Summers are made for family fun. But when temperatures rise, so do safety risks for kids. Per the National Safety Council, preventable accidental deaths peak during summer from dangers that include drowning, car accidents, and fires. It’s also a time when nonfatal injuries from things like grills, fireworks, and sunburn are more likely. Here’s how to prioritize simple safeguards that keep kids safer all summer long.
No parent wants to think about it, but drowning dangers consistently lead the CDC’s list of unintentional injury deaths for children. It’s the most common cause of accidental death for children ages one to four and in the top five for older children and teens.
Per research, regular swim lessons can offer a boost to kids’ physical and even cognitive development and offer parents some peace of mind, but even strong swimmers aren’t safe from drowning. Although a small study found that formal swim lessons can reduce drowning risk in children ages one to four, the American Academy of Pediatrics warns that preschool-age children don’t have the motor skills needed for true independent swimming and should never be considered water safe.
Kelsey Ashe, a mom of three who works in healthcare, safeguards her family’s pool with door alarms, strict rules about adult supervision, age-appropriate life jackets for the kids and guests, and a secure 300-lb capacity pool cover that stays on year-round except when the family swims together. “If anyone falls onto the pool, the cover will prevent them from sinking in, and that probably gives me more peace of mind that anything,” she says.
Steer clear of the summer spike in auto-related dangers for kids by following the rules of the road safeguarding against heatstroke death. Check out local car seat laws and keep children in recommended seats as long as possible, never mix alcohol and driving, and keep your phone somewhere non-distracting during car trips.
Kids’ smaller bodies heat up 3-5 times faster than adults and they can experience heatstroke within minutes in a hot car. The ACT campaign from Safe Kids Worldwide encourages parents to Avoid heatstroke by never leaving a child in a car even for a minute, Create reminders like placing something you’ll need like your work bag or phone near a child’s car seat, and Take action by calling 911 if you see a child left in a car.
Our longer summer days mean more sunlight and more sunburn risk. Kids can sunburn in as little as 15 minutes, and a blistering burn is a serious condition requiring emergency medical care, says Amit Joshi, MD, internal medicine physician with Bellevue’s Overlake Medical Center.
The American Academy of Dermatology recommends applying a water-resistant sunscreen with SPF 30 or higher on all exposed skin (even lips) 15 minutes before going outside, and reapplying every two hours or after sweating or swimming. Per the AAP, sunscreens aren’t recommended for babies under six months, so keep little ones in the shade and choose photoprotective hats and clothing instead. Seeking cover during peak sunlight hours, from 10 a.m. to 4 p.m., lowers the risk of sunburn and keeps everyone cooler and more comfortable.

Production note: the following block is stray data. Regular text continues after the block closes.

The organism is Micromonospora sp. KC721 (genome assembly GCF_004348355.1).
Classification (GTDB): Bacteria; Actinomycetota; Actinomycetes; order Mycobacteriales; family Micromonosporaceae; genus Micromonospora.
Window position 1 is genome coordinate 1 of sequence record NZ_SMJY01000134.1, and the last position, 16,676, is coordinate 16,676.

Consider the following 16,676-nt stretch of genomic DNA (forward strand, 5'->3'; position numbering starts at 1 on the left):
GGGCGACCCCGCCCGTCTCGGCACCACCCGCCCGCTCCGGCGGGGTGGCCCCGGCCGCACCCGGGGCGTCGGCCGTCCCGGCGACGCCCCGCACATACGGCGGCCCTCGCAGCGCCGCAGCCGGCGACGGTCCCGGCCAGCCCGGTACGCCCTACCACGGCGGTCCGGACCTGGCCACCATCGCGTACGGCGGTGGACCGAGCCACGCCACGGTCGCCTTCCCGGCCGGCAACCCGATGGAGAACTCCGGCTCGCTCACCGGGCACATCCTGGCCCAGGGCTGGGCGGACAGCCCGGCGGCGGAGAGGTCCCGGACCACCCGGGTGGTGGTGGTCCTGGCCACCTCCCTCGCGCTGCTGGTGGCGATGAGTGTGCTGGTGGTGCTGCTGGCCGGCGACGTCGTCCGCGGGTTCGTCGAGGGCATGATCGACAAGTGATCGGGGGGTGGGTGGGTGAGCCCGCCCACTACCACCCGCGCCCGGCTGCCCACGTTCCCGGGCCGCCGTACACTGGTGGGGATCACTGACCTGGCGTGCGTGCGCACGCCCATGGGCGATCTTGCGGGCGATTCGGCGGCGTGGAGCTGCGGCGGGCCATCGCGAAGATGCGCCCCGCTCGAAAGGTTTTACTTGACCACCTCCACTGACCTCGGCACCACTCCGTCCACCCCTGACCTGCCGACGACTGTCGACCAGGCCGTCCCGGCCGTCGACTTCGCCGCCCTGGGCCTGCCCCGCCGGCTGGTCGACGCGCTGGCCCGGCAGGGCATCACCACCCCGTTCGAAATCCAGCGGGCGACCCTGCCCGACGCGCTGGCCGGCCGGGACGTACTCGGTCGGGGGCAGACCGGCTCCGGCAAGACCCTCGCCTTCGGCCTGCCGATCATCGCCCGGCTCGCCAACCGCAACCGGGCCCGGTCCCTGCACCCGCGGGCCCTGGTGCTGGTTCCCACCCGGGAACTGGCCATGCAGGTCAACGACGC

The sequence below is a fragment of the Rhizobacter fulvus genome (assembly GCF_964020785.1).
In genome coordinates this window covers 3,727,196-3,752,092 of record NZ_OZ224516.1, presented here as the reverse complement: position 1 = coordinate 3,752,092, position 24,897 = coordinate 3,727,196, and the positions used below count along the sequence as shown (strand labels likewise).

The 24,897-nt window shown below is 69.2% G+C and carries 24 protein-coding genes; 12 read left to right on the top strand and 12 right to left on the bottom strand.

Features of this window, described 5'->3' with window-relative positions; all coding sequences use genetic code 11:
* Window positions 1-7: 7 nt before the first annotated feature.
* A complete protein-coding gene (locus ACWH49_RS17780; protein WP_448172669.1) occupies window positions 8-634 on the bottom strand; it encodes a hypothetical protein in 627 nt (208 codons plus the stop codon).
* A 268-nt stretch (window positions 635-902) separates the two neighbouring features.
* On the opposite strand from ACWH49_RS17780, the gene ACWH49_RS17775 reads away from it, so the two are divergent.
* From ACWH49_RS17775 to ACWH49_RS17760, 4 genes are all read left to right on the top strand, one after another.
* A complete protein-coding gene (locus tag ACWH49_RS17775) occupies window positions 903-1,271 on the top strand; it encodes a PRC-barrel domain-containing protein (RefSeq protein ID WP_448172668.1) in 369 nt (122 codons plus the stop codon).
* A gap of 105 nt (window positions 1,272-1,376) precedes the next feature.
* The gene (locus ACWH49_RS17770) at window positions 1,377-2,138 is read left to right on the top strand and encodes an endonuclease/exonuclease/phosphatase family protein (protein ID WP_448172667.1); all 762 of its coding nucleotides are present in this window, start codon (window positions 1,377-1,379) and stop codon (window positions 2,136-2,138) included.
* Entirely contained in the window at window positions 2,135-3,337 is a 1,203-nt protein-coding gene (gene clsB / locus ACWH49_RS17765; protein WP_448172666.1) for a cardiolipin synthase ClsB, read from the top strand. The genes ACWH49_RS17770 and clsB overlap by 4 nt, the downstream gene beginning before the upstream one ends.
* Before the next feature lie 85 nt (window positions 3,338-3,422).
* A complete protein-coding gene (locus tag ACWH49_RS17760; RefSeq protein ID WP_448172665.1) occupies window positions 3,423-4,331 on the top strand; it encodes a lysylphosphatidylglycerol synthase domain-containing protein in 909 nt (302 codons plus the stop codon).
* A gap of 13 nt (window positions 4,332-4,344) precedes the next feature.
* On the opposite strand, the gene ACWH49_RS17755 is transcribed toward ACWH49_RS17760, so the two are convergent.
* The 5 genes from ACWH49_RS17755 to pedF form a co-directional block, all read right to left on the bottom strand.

The sun isn’t our only source of heat—don’t forget about burns from grills and campfires. The U.S. Fire Administration recommends designating a 3-foot safety zone around grills and open flames. When burns happen, run them under cool water for 3-5 minutes, and seek medical help for any burn larger than palm-size.
Summer’s outdoor adventures can bring on bites of all kinds. Parents can protect kids from insect bites by removing standing water around their home (think buckets, birdbaths, and baby pools) and dressing kids in long sleeves and pants for hikes, says Joshi. “Even if children don’t have known allergies to bites, parents should be able to recognize the signs of anaphylactic reaction like swelling of lips, face, eyes, hands, and feet—any facial swelling or wheezing means kids should get medical care. Minor swelling and irritation can probably be treated with an over-the-counter antihistamine.”
Don’t forget bites from four legged friends, either—each year over half of the country’s 4.7 million reported dog bites happen to kids under 14. Teach kids to never approach an unfamiliar dog, always ask a dog’s owner if petting is OK and allow the dog to see and sniff them before petting, and never to run toward or away from a dog. If a dog attacks or knocks a child over, kids should roll into a ball, cover their face, and lie still.
In many areas, wildfires are a summer staple, and the resulting smoky air can make outdoor play unsafe for kids. Smoky, polluted air is especially hard on babies and kids under five, says Joshi. “Lung development is still ongoing up the age of five and exposure to airborne pollutants can actually damage the lungs’ normal, healthy development.”
During summer’s smoky season, follow local air quality recommendations for “sensitive groups,” avoid vigorous exercise outdoors, and plan outings for waterways, where winds may keep some smoke away. As soon as the air clears, head back outside to enjoy your summer, safely.